Aussies against pro-Wikileaks DDoS

Aussies against pro-Wikileaks DDoS

Summary: ZDNet Australia readers do not support retaliatory hacking or distributed denial-of-service (DDoS) attacks on companies which have cut off Wikileaks, according to a global ZDNet survey.

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TOPICS: Security
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ZDNet Australia readers do not support retaliatory hacking or distributed denial-of-service (DDoS) attacks on companies which have cut off Wikileaks, according to a global ZDNet survey.

Companies such as PayPal, Mastercard, Visa and the Bank of America have denied Wikileaks their services, forcing the notorious leaks site to look elsewhere to collect its funds.

The actions of these companies resulted in successful DDoS attacks by a group called Anonymous as a form of protest against the companies.

Wikileaks said that it would "neither condemn nor applaud" the attacks.

"We believe they are a reflection of public opinion on the actions of the targets," Wikileaks spokesperson Kristinn Hrafnsson said.

However, it seems that Australians don't necessary agree with hacking or conducting DDoS attacks on companies which turned away from Wikileaks as a legitimate form of protest.

Only 27.7 per cent of the 654 Australians who answered ZDNet's poll thought that such actions were legitimate. 61 per cent were against such attacks, while 11 per cent had no opinion.

The poll was also conducted across ZDNet sites worldwide, receiving over 10,000 responses.

The US respondents thought similarly to Australians, with 65 per cent being against retaliatory attacks. However, France and Germany were split on the issue, with more people being for DDoS attacks in France (45.5 per cent) than against (44.1 per cent). There were 42.6 per cent of Germans for attacks and 47 per cent against.

Japan voiced the most disapproval about the DDoS, with 74 per cent of Japanese respondents being against such actions and only 12.4 per cent believing they are a legitimate form of protest.

Wikileaks Poll results

Another interesting point from the survey was that the leaks had almost no effect on how people saw their data security.

Only 23.9 per cent of Australian respondents said that Wikileaks had made them rethink their data security, compared to 19.6 per cent of French respondents, 20.6 per cent of German respondents, 25.2 per cent of Japanese respondents and 18.8 per cent of UK respondents.

The odd one out was the US, with 42 per cent of respondents saying that Wikileaks had made them reconsider their organisation's security.

The majority of Australian, Chinese, French, German, Japanese and UK respondents agreed with the publication of confidential documents by Wikileaks: 83.9 per cent of Australian respondents said Wikileaks had done the right thing.

Japan and the USA ,on the other hand, weren't so sure. Only 59.8 per cent of Japanese respondents and 51 per cent of US respondents believed the publication of the documents was correct.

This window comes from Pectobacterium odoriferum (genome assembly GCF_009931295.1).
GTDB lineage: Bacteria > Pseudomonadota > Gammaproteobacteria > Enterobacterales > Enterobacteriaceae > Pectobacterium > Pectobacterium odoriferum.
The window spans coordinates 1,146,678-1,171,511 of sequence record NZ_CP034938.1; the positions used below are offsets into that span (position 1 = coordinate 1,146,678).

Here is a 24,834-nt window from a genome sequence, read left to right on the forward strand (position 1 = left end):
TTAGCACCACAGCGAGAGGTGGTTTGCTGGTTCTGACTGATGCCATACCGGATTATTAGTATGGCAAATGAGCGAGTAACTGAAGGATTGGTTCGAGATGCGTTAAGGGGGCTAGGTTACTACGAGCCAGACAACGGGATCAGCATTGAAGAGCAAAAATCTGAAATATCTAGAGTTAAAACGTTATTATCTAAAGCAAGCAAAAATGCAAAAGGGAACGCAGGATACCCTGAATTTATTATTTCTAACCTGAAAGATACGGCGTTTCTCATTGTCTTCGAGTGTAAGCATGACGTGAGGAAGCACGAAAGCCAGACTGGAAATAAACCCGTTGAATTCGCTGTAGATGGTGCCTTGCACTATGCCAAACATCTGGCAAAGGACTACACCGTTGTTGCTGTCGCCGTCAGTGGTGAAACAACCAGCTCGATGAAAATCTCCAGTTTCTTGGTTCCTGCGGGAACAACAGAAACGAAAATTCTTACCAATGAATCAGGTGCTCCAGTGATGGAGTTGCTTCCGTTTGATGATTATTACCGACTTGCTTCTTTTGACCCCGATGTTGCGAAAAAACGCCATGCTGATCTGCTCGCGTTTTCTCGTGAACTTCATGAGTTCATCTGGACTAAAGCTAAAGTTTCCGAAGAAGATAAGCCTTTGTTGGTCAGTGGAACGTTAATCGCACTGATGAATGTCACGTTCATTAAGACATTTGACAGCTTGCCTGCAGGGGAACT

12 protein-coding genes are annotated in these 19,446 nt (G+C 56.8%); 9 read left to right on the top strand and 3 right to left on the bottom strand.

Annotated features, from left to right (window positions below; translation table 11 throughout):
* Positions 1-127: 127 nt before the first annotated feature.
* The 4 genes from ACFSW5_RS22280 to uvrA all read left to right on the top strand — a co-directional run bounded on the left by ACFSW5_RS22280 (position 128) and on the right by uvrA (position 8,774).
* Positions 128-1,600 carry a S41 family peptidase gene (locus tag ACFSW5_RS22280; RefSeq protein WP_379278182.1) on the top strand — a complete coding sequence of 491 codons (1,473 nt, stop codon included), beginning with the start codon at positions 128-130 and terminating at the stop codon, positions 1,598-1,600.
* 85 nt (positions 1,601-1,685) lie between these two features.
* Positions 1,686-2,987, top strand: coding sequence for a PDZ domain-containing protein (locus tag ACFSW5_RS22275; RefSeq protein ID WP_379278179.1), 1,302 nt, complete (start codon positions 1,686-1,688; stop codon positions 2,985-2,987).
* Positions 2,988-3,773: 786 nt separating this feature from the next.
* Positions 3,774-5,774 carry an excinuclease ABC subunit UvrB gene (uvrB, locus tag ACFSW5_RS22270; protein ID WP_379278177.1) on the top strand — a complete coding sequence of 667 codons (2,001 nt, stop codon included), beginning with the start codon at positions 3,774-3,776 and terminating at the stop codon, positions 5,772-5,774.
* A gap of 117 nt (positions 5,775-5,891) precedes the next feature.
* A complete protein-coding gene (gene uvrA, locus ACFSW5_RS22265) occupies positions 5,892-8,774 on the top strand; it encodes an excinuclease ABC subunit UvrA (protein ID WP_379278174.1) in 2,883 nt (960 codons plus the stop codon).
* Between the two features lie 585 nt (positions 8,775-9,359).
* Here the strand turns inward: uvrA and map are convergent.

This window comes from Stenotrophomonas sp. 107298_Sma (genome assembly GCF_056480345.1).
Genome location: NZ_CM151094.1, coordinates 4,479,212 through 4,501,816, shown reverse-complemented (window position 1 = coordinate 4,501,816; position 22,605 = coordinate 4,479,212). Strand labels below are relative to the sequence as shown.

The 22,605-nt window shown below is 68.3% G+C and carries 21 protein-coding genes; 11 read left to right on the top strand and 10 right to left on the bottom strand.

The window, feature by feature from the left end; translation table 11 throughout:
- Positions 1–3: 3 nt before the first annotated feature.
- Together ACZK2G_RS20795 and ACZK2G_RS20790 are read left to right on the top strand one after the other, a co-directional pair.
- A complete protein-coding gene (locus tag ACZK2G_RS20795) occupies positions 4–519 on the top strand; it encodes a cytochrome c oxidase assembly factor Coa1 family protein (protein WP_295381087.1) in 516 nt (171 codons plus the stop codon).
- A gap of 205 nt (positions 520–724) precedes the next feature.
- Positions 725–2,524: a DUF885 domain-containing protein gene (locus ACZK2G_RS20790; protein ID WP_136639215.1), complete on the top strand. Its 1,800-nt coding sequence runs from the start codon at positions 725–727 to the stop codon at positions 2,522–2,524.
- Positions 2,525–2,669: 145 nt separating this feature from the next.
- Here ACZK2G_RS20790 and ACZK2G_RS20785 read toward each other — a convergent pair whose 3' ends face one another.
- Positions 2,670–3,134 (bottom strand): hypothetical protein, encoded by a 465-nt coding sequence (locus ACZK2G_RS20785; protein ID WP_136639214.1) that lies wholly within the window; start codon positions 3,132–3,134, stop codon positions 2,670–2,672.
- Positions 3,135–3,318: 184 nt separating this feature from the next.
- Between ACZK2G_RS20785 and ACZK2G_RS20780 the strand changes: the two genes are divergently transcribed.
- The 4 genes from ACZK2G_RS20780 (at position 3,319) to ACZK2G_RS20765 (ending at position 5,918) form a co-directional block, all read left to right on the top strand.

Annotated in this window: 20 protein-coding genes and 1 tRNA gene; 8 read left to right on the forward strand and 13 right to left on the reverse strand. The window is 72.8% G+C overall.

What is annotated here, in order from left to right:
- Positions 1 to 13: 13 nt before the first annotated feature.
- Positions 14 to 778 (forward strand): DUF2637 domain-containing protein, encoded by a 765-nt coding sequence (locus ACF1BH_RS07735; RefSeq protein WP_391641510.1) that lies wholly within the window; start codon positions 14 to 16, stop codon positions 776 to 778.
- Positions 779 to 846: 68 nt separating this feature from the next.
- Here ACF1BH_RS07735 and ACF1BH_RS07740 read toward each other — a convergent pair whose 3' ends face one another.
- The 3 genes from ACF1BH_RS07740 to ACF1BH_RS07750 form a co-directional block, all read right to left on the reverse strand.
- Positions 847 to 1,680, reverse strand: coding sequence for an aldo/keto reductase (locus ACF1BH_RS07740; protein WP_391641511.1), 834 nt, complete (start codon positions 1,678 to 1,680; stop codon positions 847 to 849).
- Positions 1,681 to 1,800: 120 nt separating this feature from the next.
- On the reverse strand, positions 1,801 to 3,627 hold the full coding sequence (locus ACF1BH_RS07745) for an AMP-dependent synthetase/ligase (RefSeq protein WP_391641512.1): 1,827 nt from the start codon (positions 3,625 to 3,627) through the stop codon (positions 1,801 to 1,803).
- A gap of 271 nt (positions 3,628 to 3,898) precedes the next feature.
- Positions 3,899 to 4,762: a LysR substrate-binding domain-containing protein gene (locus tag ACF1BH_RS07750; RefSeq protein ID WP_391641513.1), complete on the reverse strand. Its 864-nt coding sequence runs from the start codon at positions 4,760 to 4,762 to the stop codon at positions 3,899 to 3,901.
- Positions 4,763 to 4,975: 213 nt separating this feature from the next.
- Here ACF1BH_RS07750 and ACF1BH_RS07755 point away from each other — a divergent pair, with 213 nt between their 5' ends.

There were a swathe of other questions asked in the poll. The results for the entire survey can be found below. ZDNet China did not ask the last two questions of its respondents, so there is no data for China for those questions.

The poll attracted 654 Australian respondents, 1095 Chinese respondents, 3700 French respondents, 808 German respondents, 749 Japanese respondents, 212 UK respondents and 4096 US respondents.

Wikileaks Poll results
Wikileaks Poll results
Wikileaks Poll results
Wikileaks Poll results
Wikileaks Poll results
Wikileaks Poll results
Wikileaks Poll results
Wikileaks Poll results
Wikileaks Poll results

Topic: Security

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3 comments
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  • "Anonymous" as a group is very loosely bound by a single goal, the most prominent in recent times being the harassment of the Church of Scientology on a world-wide basis.

    Because it is a "meme" rather than an organization, policing this sort of behavior is extremely difficult. I personally do not support DDoS attacks because they are not just injurious to the target, but also to the general public who want to use that site legitimately.

    As far as I am aware, PayPal, Mastercard, Visa and the Bank of America are all answerable to the u.s. government (the entity that has been most embarrassed by Wikileaks), so it would come as no surprise to find out that each of these companies was sent some form of ORDER to stop funds transfers.
    Treknology
  • Says who? I've been online updating as much as I can & never once have I seen any online request as to whether I agree to DDOS-ing the mongrels who cut off WikiLeaks. Yes I would like to bomb the bastards myself. Freedom of speech, where that speech shows how a Government is so arrogant & misleading as the USA is. The USA Government are a bunch of criminals in my eyes & deserve everything that comes there way...
    alfielee@...
  • Errr I do not see much in the way of freedom of anyhting in your response Rex... Anyone against anyone you support should be bombed, DDOSed and naturally qualify as mongrels. Bit short on support their freedoms there mate?

    Sounds about the same as lynch mobs, book burnings and Iran style responses Rex.
    Ocker-da8d6